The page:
Iran Human RightsAmnesty - Annual Report of Human Rights Abuses in...

Amnesty – Annual Report of Human Rights Abuses in Iran

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Amnesty International released its annual report on Wednesday, April 7, with a section on human rights abuses in Iran. In this report, with a sharp criticism of the human rights situation in Iran, it announced that the Iranian government in 2020 was increasingly using executions as a tool for political suppression of protesters and opponents and members of the minorities.

Execution, tool of suppression

Amnesty International said executions in Iran were being ordered in extremely unfair courts and a large number of the executed are from the Kurdish minority of Iran.

Amnesty International referred to the execution of the Ruholllah Zam, director of the Amad News telegram channel, and emphasized that the Iranian government uses executions as “weapon of political repression.” Amnesty International pointed to secret executions and executions of people who were under the age of 18.

According to the report: “The authorities continued to commit crimes against humanity by systematically concealing the fate and whereabouts of several thousand political dissidents forcibly disappeared and extrajudicially executed in secret in 1988. Mass graves believed to contain their remains were subject to ongoing destruction.”

Breach of freedom of expression, association and assembly

In another part of the report, it pointed to the suppression of freedom of expression, illegal use of forces to suppress protesters and the arrest of hundreds of protesters, dissidents, and human rights defenders. Another part of this report pointed to institutional violence against women, ethnic and religious minorities, as well as forced disappearance, torture and other brutal and inhuman behaviors which are widespread and organized, and of course the impunity that exists for the preparators of such crimes.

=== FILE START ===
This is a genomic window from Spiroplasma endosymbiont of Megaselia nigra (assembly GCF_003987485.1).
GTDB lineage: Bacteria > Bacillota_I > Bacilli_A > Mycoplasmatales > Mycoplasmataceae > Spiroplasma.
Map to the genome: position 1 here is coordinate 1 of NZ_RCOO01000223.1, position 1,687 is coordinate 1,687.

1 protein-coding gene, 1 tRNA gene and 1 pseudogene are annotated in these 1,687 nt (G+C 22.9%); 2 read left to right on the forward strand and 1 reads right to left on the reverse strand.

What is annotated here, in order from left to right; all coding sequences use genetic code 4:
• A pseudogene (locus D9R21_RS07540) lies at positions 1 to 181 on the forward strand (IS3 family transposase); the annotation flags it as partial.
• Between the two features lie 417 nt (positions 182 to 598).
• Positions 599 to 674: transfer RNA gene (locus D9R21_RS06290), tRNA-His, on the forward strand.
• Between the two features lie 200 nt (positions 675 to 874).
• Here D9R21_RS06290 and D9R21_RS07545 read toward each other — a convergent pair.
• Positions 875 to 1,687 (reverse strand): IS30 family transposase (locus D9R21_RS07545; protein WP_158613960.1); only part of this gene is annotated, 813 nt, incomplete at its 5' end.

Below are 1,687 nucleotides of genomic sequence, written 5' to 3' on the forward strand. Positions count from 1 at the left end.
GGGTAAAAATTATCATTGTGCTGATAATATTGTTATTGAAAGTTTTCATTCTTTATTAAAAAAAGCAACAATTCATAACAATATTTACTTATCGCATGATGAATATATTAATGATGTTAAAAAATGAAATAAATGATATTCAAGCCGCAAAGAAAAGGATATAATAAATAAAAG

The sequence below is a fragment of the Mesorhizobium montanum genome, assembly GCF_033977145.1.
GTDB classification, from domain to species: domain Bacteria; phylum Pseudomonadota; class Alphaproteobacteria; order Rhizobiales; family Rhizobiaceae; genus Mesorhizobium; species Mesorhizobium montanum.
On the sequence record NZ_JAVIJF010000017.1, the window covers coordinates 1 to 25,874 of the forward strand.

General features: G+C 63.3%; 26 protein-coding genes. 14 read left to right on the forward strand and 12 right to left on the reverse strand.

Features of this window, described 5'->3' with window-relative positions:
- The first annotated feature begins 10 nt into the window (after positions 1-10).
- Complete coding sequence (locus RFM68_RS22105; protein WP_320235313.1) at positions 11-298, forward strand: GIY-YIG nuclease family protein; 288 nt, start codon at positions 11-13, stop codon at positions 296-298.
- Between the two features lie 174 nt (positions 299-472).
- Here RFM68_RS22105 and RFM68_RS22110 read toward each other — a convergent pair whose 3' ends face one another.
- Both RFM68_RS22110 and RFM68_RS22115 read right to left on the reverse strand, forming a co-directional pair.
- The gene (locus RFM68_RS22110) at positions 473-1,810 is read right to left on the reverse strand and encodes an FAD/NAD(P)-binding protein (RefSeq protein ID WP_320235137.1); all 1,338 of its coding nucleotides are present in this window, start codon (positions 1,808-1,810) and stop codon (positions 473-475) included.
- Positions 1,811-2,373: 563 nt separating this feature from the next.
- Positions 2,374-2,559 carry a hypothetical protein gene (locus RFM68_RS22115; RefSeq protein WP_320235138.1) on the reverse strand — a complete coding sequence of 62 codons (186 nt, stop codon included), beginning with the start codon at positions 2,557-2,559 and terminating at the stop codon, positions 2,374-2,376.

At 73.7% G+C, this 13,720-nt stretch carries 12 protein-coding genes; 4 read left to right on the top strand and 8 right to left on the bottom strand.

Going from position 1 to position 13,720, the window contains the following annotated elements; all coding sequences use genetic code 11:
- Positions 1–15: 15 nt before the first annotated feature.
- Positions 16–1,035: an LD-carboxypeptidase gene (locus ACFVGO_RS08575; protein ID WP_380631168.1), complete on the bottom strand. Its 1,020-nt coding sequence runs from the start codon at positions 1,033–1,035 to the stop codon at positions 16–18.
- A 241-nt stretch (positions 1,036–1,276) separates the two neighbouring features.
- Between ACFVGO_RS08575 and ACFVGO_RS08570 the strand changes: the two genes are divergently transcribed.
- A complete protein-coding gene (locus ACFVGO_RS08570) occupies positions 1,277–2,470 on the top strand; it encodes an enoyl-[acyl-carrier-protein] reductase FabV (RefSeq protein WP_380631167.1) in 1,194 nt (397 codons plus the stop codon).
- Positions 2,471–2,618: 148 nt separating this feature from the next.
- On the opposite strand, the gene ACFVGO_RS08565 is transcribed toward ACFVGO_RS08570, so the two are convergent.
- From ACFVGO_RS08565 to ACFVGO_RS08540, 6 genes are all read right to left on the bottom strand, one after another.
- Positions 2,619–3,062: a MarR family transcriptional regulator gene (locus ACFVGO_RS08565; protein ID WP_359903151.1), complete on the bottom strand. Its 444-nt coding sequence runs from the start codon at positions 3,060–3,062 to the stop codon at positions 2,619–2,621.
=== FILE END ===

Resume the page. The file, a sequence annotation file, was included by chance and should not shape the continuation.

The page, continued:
“The Ministry of Interior as well as security and intelligence bodies continued to ban independent political parties, and human rights and civil society groups. Censorship of media and jamming of foreign satellite television channels continued. Facebook, Telegram, Twitter and YouTube remained blocked.

Hundreds of people remained arbitrarily detained for peacefully exercising their human rights. Among them were protesters, journalists, media workers, political dissidents, artists, writers and human rights defenders, including lawyers, women’s rights defenders, labour rights activists, minority rights activists, conservationists, anti-death penalty campaigners and those demanding truth, justice and reparation for the mass extrajudicial executions in the 1980s. Hundreds of prisoners of conscience were excluded from pardons and temporary releases.”

Downed Ukrainian airplane by the IRGC

Amnesty International referred in another part of its report to the Ukrainian aircraft which was shot downed by the Revolutionary Guards and the secrecy of the Iranian authorities from the beginning. In the following, it referred to the suppression of protesters who referred to this crime and wrote:

“In January, security forces used unlawful force, including firing pointed pellets from airguns, rubber bullets and tear gas, and using pepper spray, to disperse peaceful protesters demanding justice for the Ukrainian plane crash victims. They also kicked, punched and beat protesters and carried out scores of arbitrary arrests.”